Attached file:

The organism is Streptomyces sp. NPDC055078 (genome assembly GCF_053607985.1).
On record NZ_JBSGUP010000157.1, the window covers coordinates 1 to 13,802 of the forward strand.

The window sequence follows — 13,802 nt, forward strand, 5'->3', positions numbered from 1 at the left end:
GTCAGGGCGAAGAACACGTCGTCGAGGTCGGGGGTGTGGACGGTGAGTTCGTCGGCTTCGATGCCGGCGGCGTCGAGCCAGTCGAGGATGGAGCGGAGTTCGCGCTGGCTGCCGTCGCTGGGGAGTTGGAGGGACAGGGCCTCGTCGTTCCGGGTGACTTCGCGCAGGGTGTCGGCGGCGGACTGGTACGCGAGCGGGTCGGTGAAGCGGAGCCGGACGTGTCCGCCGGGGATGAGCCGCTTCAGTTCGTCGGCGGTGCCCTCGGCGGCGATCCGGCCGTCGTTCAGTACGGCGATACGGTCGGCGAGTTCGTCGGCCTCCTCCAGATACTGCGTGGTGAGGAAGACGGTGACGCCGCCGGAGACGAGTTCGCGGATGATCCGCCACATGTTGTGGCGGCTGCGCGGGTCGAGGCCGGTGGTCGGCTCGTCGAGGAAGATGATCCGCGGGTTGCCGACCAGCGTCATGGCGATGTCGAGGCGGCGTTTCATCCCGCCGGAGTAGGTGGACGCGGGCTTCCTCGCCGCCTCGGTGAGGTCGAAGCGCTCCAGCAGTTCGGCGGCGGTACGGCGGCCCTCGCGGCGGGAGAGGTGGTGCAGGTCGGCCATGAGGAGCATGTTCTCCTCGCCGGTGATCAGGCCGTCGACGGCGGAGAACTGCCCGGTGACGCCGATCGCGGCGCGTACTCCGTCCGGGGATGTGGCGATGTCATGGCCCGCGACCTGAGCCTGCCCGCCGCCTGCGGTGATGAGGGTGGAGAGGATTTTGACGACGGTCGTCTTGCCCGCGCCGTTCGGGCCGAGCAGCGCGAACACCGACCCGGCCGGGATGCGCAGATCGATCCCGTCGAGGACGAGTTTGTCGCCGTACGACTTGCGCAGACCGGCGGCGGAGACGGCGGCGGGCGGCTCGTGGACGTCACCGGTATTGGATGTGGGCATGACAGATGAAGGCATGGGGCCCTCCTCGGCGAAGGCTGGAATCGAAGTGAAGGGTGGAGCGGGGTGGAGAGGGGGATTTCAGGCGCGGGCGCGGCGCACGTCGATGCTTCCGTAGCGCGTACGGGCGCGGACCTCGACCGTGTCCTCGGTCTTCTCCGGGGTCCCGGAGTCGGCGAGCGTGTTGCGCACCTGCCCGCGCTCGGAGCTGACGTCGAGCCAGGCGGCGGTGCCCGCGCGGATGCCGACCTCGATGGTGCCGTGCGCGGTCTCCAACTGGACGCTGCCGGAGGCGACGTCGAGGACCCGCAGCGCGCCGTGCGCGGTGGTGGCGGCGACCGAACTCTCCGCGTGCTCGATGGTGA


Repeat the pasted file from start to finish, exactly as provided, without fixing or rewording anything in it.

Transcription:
The organism is Streptomyces sp. NPDC055078 (genome assembly GCF_053607985.1).
On record NZ_JBSGUP010000157.1, the window covers coordinates 1 to 13,802 of the forward strand.

The window sequence follows — 13,802 nt, forward strand, 5'->3', positions numbered from 1 at the left end:
GTCAGGGCGAAGAACACGTCGTCGAGGTCGGGGGTGTGGACGGTGAGTTCGTCGGCTTCGATGCCGGCGGCGTCGAGCCAGTCGAGGATGGAGCGGAGTTCGCGCTGGCTGCCGTCGCTGGGGAGTTGGAGGGACAGGGCCTCGTCGTTCCGGGTGACTTCGCGCAGGGTGTCGGCGGCGGACTGGTACGCGAGCGGGTCGGTGAAGCGGAGCCGGACGTGTCCGCCGGGGATGAGCCGCTTCAGTTCGTCGGCGGTGCCCTCGGCGGCGATCCGGCCGTCGTTCAGTACGGCGATACGGTCGGCGAGTTCGTCGGCCTCCTCCAGATACTGCGTGGTGAGGAAGACGGTGACGCCGCCGGAGACGAGTTCGCGGATGATCCGCCACATGTTGTGGCGGCTGCGCGGGTCGAGGCCGGTGGTCGGCTCGTCGAGGAAGATGATCCGCGGGTTGCCGACCAGCGTCATGGCGATGTCGAGGCGGCGTTTCATCCCGCCGGAGTAGGTGGACGCGGGCTTCCTCGCCGCCTCGGTGAGGTCGAAGCGCTCCAGCAGTTCGGCGGCGGTACGGCGGCCCTCGCGGCGGGAGAGGTGGTGCAGGTCGGCCATGAGGAGCATGTTCTCCTCGCCGGTGATCAGGCCGTCGACGGCGGAGAACTGCCCGGTGACGCCGATCGCGGCGCGTACTCCGTCCGGGGATGTGGCGATGTCATGGCCCGCGACCTGAGCCTGCCCGCCGCCTGCGGTGATGAGGGTGGAGAGGATTTTGACGACGGTCGTCTTGCCCGCGCCGTTCGGGCCGAGCAGCGCGAACACCGACCCGGCCGGGATGCGCAGATCGATCCCGTCGAGGACGAGTTTGTCGCCGTACGACTTGCGCAGACCGGCGGCGGAGACGGCGGCGGGCGGCTCGTGGACGTCACCGGTATTGGATGTGGGCATGACAGATGAAGGCATGGGGCCCTCCTCGGCGAAGGCTGGAATCGAAGTGAAGGGTGGAGCGGGGTGGAGAGGGGGATTTCAGGCGCGGGCGCGGCGCACGTCGATGCTTCCGTAGCGCGTACGGGCGCGGACCTCGACCGTGTCCTCGGTCTTCTCCGGGGTCCCGGAGTCGGCGAGCGTGTTGCGCACCTGCCCGCGCTCGGAGCTGACGTCGAGCCAGGCGGCGGTGCCCGCGCGGATGCCGACCTCGATGGTGCCGTGCGCGGTCTCCAACTGGACGCTGCCGGAGGCGACGTCGAGGACCCGCAGCGCGCCGTGCGCGGTGGTGGCGGCGACCGAACTCTCCGCGTGCTCGATGGTGA